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Top-Down Solution, Posted by Lawrence

There are several policies that have been proposed, and some already in place, to address rising foreclosures. Nearly all are attempting to alleviate the problem by approaching it bottom-up rather than top-down. The bottom-up approaches involve a plan to work out current problematic loans. Moving people out of the higher interest rate subprime loans into FHA loans would be one example.

Such proposals are well-intended and most will help mitigate foreclosure problem. But in addition to some aspects of the bottom-up solutions, what is needed and could well be far more effective is a top-down solution of raising the housing demand. What is most needed in the current point in the housing cycle is to get the home sales rolling. Rising home sales will lower inventory and lower inventory will help quickly stabilize home prices. A recent Boston Fed study showed that home price movements and not interest rate resets as the primary determinant of foreclosures. If people have less or negative housing equity, then people have an incentive to default on mortgages and simply walk away.

What is critically needed at this important point in the housing cycle is a measure to assuredly and quickly raise home buying activity. This can be accomplished by providing a homebuyer tax-credit. A nationwide $5,000 tax credit (the same amount currently in existence for homebuyers in Washington, D.C.) will cost the federal government $40 billion. If factoring in rising economic activity and accompanying rising tax revenue, then the true cost could be minimal or even positively favorable. — Lawrence Yun, NAR Chief Economist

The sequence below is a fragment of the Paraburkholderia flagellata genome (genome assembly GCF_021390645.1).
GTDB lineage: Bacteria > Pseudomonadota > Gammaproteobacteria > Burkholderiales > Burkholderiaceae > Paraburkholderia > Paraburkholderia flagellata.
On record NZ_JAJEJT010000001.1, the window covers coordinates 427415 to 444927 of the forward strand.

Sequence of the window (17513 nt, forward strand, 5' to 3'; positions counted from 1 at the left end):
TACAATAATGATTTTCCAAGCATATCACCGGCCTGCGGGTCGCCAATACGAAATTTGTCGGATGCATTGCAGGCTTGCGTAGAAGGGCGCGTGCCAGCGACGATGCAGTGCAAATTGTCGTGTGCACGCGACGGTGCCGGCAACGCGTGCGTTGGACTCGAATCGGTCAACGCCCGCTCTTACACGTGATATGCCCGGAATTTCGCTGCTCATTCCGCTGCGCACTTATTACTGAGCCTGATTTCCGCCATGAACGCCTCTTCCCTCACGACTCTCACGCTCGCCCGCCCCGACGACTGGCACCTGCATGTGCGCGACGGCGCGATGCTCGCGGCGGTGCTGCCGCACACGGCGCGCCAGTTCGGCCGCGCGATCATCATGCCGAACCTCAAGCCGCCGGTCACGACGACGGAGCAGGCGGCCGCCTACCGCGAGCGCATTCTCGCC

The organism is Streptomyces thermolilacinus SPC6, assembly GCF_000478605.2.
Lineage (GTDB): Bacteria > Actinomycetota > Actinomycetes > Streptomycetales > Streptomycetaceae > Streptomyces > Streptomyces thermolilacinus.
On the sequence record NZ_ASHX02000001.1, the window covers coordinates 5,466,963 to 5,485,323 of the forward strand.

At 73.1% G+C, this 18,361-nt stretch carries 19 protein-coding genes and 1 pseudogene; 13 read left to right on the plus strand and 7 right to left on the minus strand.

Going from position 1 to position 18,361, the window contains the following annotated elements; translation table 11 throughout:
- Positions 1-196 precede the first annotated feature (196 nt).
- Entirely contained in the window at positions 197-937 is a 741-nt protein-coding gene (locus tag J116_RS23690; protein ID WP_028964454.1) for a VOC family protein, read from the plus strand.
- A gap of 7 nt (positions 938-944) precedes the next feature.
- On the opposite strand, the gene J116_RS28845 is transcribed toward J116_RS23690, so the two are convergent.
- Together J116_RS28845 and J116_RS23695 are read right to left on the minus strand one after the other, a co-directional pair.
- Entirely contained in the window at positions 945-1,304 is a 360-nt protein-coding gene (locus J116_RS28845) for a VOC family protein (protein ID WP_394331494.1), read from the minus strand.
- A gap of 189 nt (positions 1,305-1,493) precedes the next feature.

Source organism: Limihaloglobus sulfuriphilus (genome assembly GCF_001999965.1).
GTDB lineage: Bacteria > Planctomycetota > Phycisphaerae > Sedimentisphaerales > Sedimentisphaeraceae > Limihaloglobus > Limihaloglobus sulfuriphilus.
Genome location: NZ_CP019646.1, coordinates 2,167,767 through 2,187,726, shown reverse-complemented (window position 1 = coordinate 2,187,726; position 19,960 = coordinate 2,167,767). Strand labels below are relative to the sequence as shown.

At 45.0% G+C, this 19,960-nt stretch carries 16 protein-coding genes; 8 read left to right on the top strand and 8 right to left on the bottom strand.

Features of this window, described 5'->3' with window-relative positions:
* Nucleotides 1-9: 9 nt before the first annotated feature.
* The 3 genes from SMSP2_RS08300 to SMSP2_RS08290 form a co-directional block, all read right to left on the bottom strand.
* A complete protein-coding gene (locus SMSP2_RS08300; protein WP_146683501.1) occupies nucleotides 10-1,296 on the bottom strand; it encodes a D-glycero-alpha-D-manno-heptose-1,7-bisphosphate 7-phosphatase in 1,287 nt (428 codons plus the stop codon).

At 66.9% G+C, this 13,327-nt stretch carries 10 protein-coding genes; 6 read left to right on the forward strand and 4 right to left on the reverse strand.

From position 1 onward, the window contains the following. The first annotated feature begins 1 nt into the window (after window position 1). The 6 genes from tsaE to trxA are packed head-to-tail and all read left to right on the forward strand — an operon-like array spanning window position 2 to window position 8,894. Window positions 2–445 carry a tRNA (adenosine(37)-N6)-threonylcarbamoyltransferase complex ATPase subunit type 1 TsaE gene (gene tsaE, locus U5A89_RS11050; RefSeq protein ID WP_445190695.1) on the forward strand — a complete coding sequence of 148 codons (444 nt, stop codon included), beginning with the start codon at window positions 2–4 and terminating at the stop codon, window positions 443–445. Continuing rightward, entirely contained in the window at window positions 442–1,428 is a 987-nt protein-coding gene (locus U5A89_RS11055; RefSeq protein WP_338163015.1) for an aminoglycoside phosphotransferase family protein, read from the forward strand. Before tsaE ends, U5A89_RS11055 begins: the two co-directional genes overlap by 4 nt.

[Note: Read Lawrence's full commentary on the Research Section of Realtor.org]

Comments
  1. The problem with that is that the prices got out of whack. Returning to out of whack prices will only bring about the same problem. I think we need to let the reductions work through, and then demand will come back naturally.

  2. I agree with Lane. your solution of a tax credit may help the situation as a whole (when looked at on a national scale)…But I don’t think it will have any real effect on the markets that are really in need (such as Hernando County, Florida). Prices here are for the most part so overinflated buyers can literally sit back, rent for 6 months, and save $20,000 watching the price drop on their favorite home. A $5,000 tax credit is just a drop in the lake compared to that. I’ve seen homes listed at $700,000 sell for $500,000. I’ve seen homes listed at $200,000 sell for $140,000. We have a 3 YEAR supply of homes currently on the market…
    …I don’t think anything but time will help that.

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